With no outlets confirmed at the time of going to press, the plan is to sell 50 per cent of the furniture on-line and 50 per cent through retail – both channels, according to Hilton, are very important and the price will be the same through each.
Known as one of the UK’s darling home-grown designers, one would think that Hilton might want to capitalise on that with his brand and manufacturer the range close to home. Instead, he chose a factory in Sri Lanka. Hilton did, however, scour the world before he settled on this location. ‘I looked everywhere for the right factory,’ says the designer. ‘I went across England, to Slovenia, Italy, Latvia and Bulgaria, but I struggled to find the right balance of small- to mid-scale production that I needed. Ultimately, Sri Lanka seemed to be the best solution.’
But it’s not perfect, and Hilton, clearly, is something of a perfectionist. ‘It’s a long way away, for a start,’ he says. ‘Flying out and shipping are obviously very expensive. It’s hard in terms of communications, and they have different ways of doing things, it can be very hard work.’ The advantages are, for him, purely cost-based. ‘For now it’s definitely the right thing to do. It enables me to start the business,’ says Hilton.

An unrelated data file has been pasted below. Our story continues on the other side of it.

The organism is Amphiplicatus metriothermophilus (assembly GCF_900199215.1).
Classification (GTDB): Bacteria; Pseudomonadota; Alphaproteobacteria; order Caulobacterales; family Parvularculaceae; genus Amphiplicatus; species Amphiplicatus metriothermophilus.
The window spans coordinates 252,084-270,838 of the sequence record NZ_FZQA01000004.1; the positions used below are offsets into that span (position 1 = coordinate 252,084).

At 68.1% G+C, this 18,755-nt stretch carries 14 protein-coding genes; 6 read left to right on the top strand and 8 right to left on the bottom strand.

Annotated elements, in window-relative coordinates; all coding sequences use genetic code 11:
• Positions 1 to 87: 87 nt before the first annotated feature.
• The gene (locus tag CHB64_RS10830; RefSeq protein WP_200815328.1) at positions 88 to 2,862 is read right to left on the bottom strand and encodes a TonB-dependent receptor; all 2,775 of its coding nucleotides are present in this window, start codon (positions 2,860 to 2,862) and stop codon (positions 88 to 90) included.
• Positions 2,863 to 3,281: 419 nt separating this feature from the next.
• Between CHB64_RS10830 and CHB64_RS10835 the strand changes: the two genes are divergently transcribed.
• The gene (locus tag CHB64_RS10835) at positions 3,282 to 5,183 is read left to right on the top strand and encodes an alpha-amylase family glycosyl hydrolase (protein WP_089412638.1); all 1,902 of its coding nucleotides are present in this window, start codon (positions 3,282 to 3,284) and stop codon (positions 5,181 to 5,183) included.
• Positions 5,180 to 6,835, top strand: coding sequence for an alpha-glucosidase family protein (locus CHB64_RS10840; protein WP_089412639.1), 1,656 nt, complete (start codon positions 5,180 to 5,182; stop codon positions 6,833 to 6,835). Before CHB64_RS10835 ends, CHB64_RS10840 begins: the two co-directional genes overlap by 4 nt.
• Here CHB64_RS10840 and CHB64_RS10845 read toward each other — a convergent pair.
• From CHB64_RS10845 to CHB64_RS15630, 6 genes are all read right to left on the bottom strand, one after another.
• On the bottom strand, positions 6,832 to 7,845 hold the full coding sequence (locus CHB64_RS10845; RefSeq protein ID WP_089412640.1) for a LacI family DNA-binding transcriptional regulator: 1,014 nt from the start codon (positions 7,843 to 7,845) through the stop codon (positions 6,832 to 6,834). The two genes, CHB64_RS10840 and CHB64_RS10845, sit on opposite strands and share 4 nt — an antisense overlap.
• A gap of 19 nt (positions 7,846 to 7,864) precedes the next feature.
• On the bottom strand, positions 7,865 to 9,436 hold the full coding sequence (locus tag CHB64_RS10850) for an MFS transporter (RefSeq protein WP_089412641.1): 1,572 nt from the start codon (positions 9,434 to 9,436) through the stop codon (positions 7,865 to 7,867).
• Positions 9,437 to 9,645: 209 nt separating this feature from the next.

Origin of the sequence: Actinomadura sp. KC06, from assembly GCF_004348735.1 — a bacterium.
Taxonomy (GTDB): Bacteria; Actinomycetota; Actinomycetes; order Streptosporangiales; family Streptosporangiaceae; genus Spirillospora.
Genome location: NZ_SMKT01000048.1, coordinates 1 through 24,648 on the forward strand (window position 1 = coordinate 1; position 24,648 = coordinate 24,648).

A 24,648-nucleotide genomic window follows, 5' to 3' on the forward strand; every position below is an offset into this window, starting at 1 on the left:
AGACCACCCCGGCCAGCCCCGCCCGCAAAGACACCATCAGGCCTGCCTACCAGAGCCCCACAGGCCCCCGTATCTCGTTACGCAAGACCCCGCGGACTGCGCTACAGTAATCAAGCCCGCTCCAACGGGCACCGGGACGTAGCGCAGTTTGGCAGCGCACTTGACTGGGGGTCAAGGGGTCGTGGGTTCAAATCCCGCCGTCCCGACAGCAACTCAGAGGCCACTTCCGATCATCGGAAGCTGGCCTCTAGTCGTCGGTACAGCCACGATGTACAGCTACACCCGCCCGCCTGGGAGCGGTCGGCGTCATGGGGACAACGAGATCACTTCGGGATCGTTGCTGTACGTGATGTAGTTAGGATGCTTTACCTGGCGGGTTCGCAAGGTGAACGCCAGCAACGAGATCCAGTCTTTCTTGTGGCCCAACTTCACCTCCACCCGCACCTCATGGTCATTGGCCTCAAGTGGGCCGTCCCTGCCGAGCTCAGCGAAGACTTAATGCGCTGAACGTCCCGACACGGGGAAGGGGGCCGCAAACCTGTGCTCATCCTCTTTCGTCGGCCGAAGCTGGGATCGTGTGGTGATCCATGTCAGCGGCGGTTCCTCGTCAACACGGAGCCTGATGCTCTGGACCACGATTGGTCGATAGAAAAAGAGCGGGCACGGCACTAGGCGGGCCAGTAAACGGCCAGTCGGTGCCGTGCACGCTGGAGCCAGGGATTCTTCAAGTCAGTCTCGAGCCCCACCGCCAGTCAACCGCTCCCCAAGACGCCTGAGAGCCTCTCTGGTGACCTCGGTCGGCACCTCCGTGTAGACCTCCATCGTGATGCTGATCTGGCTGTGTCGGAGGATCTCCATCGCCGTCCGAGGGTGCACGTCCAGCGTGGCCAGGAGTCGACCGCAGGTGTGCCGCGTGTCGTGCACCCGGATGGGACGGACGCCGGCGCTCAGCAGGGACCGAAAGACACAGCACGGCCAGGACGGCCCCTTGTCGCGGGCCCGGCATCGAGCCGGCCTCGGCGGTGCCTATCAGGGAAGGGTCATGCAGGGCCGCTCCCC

And it’s this, he says, which has been the biggest challenge so far – finding a way to do it, what size, whether to do it with a partner and so on. But now it’s under way, the manufacturer is on board, and it doesn’t matter if the manufacturing process is slow, there’s no stopping it.
In terms of where we can expect the range to go from here, however, we’ll just have to wait and see – something even Hilton himself is resigned to doing now. ‘I can’t see past September at the moment,’ he exclaims. Hopes and dreams for the future do, though, include covering all areas of furnishings– textiles, ceramics, glass and so on – but he admits, ‘I love making furniture, that’s all. I want to have fun with it.’